In the first chapter, we talk about some general phenomenology of the glass transition problem and a few important concepts in the field. Then we briefly discuss the physical problems to be addressed in detail later on in the thesis followed by a brief account of some of the important existing theories in the field. This list is by no means exhaustive but is intended to give a general idea of the theoretical status of the problem. We conclude this chapter with a detailed derivation of MCT and its successes and failures. This derivation is supposed to serve as a reference for the details of the calculations in later chapters.
The second chapter deals with a simple theory of an important problem of lubrication and dynamics of fluid at nanoscopic scales. When a fluid is confined between two smooth surfaces down to a few molecular layers and an normal force is applied on the upper surface, it is found that one layer of fluid gets squeezed out of the geometry at a time. The theory to explain this phenomenon came from Persson and Tosatti. However, due to a mathematical error, the in-plane viscosity term played no role in the original calculation. We re-do this calculation and show that the theory is actually more powerful than was suggested originally by its proponents.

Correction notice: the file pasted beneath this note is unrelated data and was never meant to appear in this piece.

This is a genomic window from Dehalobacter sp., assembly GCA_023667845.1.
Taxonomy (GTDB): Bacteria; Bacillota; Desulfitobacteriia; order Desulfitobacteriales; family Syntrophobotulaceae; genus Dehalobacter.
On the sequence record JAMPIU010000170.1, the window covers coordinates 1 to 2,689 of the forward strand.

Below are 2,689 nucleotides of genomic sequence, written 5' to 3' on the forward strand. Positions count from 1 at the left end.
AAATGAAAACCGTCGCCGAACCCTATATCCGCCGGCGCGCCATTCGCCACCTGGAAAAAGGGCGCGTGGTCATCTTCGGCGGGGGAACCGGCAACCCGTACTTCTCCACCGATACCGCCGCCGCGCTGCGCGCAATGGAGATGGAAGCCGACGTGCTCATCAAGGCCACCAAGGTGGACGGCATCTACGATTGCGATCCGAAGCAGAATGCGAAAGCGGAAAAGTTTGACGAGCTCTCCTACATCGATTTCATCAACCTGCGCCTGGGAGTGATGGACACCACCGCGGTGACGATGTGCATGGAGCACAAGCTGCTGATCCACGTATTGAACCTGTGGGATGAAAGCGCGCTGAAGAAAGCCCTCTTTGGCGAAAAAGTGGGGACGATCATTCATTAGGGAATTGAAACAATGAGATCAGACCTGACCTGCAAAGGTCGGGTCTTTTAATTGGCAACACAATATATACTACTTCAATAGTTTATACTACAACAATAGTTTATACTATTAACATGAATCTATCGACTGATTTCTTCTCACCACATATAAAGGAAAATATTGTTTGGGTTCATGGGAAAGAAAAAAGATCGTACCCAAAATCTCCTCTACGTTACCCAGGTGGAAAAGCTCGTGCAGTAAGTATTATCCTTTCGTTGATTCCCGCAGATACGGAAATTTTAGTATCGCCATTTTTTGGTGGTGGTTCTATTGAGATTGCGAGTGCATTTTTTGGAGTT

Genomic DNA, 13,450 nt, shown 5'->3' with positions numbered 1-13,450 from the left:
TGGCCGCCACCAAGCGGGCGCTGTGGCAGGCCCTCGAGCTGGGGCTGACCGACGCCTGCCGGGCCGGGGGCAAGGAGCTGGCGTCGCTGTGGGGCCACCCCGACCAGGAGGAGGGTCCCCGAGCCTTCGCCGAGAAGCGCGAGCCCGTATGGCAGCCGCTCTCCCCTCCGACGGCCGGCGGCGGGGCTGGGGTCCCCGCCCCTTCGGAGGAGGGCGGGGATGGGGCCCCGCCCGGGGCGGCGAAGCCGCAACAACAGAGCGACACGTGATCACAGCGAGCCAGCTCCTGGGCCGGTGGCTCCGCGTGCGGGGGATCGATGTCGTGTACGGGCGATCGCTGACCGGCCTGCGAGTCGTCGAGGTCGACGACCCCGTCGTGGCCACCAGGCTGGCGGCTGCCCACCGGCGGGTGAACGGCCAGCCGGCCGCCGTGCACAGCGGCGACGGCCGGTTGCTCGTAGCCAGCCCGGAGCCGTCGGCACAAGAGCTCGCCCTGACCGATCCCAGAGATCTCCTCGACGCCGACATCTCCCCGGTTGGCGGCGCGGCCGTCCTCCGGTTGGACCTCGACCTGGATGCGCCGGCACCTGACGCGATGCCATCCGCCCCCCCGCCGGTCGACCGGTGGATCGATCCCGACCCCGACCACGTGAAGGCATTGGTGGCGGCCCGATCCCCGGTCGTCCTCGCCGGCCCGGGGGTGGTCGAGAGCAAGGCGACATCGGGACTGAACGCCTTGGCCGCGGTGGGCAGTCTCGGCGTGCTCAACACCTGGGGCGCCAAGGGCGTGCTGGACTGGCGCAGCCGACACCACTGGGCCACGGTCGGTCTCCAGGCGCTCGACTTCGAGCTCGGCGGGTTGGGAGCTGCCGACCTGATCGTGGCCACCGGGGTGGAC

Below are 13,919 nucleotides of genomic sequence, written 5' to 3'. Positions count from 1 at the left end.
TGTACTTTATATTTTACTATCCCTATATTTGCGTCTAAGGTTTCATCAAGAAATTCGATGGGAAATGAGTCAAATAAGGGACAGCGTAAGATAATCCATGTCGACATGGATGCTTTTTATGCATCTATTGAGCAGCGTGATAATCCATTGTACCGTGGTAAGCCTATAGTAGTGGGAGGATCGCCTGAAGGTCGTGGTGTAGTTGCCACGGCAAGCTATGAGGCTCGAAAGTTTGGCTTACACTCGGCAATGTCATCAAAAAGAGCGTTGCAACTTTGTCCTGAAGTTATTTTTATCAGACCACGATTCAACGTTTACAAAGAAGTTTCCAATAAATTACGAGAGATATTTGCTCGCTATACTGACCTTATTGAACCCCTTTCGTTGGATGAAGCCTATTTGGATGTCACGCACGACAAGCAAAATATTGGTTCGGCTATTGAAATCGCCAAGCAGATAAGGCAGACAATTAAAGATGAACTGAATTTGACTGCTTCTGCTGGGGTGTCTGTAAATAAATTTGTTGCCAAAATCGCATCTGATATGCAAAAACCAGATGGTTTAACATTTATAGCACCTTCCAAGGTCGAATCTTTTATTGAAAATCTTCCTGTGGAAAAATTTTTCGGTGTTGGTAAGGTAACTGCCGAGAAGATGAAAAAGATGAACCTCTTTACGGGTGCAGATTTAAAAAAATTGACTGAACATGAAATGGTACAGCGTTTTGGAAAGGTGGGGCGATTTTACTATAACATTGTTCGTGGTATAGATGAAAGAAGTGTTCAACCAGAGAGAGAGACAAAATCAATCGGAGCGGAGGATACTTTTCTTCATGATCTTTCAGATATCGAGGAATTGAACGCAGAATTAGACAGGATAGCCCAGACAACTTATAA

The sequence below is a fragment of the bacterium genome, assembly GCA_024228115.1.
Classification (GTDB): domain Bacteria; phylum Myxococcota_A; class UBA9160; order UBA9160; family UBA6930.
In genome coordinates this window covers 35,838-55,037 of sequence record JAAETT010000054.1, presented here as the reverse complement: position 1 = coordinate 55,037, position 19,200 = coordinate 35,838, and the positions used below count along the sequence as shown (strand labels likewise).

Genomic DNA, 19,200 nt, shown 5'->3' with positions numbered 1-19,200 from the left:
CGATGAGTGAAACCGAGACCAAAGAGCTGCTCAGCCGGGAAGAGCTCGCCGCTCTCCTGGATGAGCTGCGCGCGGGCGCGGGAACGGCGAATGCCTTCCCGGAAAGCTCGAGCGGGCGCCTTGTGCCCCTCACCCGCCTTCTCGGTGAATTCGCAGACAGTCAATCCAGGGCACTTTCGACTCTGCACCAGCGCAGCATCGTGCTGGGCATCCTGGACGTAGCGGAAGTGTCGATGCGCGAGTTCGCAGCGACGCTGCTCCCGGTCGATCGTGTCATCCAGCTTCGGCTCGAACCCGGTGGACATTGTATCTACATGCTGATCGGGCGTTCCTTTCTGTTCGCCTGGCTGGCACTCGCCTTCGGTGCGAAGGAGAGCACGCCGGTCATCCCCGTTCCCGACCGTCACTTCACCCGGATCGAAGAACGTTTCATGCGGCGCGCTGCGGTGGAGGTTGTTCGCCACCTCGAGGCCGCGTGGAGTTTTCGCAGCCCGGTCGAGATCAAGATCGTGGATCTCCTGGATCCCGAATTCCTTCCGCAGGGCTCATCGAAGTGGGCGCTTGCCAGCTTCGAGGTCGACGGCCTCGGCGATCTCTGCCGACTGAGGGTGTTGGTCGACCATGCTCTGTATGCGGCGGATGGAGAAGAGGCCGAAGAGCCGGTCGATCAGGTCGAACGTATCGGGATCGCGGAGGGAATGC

In the third chapter, we work out a detailed theory for the dynamics of fluid under strong planar confinement. This theory is based on mode-coupling theory. The walls in our theory enter in terms of an external potential that impose a static inhomogeneous background density. The interaction of the density fluctuation with this static background density makes the fluid sluggish. The theory explains how the fluid under strong confinement can undergo a glassy transition at a higher temperature or lower density than the corresponding bulk fluid as has been found in experiments and simulations. One of the interesting findings of the theory is the three-step relaxation that has also been found in a variety of other cases.